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Wisconsin voters react to overturning of Roe v. Wade ahead of midterm elections

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Posted at 3:16 PM, Jun 27, 2022
and last updated 2022-06-27 19:18:37-04

MILWAUKEE — The Supreme Court's ruling to overturn Roe v. Wade comes during a very active political year and Wisconsin voters have a lot to consider ahead of the midterm election.

The ruling means that the abortion ban in Wisconsin, enacted in 1849, is now in effect. That law says women can only have an abortion if going through the pregnancy, having the baby would kill the mother.

Voters on both sides of the issue tell TMJ4 News that they're fired up right now and at least one local political expert says it is still too soon to know if the ruling will have a big impact on voter turnout this upcoming fall.

"I'm angry, I'm frustrated, I feel like its not fair," said Princess Davis. She is a voter who is pro-abortion rights.

On the other side of the issue, voters say they're thrilled.

"I am very excited and I hope we continue to move in that direction. I think it's a healthier place to be and I think the unborn babies have a right to life," said Bridget Koch, an Anti-Abortion rights voter. "The abortion having been federalized is not the way it should be. It should be a state decision, and so that's just what the Supreme Court did. They put it back to the states."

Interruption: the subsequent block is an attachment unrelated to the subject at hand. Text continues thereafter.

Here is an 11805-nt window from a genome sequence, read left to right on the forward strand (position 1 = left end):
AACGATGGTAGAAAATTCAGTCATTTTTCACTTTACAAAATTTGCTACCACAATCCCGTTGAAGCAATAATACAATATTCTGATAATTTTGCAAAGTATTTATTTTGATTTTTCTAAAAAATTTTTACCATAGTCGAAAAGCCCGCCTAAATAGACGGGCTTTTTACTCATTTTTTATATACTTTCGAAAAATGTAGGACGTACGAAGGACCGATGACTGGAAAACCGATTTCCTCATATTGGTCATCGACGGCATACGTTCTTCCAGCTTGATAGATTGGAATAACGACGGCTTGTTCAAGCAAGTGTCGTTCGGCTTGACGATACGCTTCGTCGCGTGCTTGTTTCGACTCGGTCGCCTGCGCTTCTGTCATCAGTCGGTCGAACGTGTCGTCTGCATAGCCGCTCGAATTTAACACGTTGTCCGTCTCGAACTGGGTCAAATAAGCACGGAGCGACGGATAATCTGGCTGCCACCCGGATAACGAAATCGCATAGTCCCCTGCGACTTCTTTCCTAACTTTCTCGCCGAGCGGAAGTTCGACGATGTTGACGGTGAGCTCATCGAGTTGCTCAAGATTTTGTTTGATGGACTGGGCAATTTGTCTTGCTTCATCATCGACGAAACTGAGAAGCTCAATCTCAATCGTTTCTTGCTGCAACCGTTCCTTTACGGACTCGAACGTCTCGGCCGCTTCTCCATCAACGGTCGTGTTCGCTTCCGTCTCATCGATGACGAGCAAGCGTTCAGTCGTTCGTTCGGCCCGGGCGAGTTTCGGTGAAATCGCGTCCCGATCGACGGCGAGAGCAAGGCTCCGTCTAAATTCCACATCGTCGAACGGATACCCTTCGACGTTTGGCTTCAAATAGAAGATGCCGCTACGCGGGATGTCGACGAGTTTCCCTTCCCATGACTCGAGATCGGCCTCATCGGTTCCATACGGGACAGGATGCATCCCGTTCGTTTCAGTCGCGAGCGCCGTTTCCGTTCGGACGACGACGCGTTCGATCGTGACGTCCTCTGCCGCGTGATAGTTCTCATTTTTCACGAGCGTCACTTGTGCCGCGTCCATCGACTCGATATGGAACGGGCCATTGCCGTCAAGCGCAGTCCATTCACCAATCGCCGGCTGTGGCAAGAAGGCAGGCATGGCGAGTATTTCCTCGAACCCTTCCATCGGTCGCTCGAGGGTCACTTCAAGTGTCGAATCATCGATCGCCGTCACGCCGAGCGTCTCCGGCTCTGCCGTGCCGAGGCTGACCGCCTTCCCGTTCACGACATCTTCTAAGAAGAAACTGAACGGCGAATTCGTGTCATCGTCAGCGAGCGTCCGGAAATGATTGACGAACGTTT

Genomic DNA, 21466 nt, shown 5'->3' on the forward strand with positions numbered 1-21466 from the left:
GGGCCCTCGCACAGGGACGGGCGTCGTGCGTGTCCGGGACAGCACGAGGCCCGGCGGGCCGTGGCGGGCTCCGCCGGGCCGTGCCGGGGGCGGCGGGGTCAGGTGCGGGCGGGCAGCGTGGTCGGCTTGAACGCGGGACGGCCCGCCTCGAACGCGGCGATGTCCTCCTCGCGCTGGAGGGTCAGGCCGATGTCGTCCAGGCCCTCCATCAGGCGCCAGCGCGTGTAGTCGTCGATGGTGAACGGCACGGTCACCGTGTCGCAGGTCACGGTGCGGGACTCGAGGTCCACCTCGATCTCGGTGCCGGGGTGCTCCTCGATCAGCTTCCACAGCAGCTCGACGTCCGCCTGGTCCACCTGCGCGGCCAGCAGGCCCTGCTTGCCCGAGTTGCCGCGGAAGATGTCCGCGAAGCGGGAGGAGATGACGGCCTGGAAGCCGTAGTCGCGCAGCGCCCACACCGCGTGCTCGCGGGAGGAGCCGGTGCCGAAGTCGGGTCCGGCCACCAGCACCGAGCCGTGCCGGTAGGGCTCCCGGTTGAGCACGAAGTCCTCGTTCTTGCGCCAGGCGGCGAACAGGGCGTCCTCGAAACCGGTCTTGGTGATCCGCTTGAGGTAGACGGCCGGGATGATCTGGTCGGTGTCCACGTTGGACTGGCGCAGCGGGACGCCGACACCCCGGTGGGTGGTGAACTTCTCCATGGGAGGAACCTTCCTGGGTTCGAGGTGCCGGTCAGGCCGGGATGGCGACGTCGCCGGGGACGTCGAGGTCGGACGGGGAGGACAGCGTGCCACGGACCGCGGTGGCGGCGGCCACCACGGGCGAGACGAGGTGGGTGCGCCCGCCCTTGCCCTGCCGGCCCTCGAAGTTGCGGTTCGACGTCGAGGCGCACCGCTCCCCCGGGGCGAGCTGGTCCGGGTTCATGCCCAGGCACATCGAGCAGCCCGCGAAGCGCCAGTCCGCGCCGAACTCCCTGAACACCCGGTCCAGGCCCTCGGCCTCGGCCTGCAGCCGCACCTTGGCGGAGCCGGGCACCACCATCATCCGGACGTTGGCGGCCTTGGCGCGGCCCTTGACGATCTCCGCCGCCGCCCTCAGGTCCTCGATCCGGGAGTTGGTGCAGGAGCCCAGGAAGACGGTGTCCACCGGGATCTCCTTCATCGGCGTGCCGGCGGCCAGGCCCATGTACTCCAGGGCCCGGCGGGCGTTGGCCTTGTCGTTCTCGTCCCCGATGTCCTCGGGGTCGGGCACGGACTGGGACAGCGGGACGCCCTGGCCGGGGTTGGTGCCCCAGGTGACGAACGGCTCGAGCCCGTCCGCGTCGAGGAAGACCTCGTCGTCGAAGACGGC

Whether this is the start of the so-called "Red Wave," or the re-energizing of those who support Democrats, some voters say they're extremely curious to see how the Supreme Court's decision will impact campaigning ahead of the upcoming election.

"I'd like to hear more, certainly now, how a senator like Ron Johnson is going to continue to vote for radical transformation at the Supreme Court level," said Mike Bauer. He supports Abortion rights.

"I think people are starting to step into their power more as citizens, so hopefully that will show up in the elections," said voter Emily S.

Dr. Kathleen Dolan, a distinguished professor of political science at UW-Milwaukee, says it may be too soon to know how much of an impact this decision will have at the polls with fall.

"It is June and the election is in November. We know that people's attention spans go up and down and we could have other crises between now and then," said Dolan. "We already in Wisconsin have a lot going on in the midterms. We've got the Governor's race, we've got senator Ron Johnson's re-election campaign."

She agrees it will be critical to watch how those running for office will move forward with their campaigns.

"To the degree that the issue is in the public view all the way to November, that can only increase its motivating power for voters," she said.

Meanwhile, in the immediate aftermath of this landmark ruling, it's clear that people on all sides of the issue are anxious to see how the rest of this election season will go, as calls for people to get out and vote grows boldly.

"I think right now this shows we have the power to do something about it and if we just sit back and let it happen then why are we even here? Why are we out here? Everyone needs to get out and vote," said Princess Davis.

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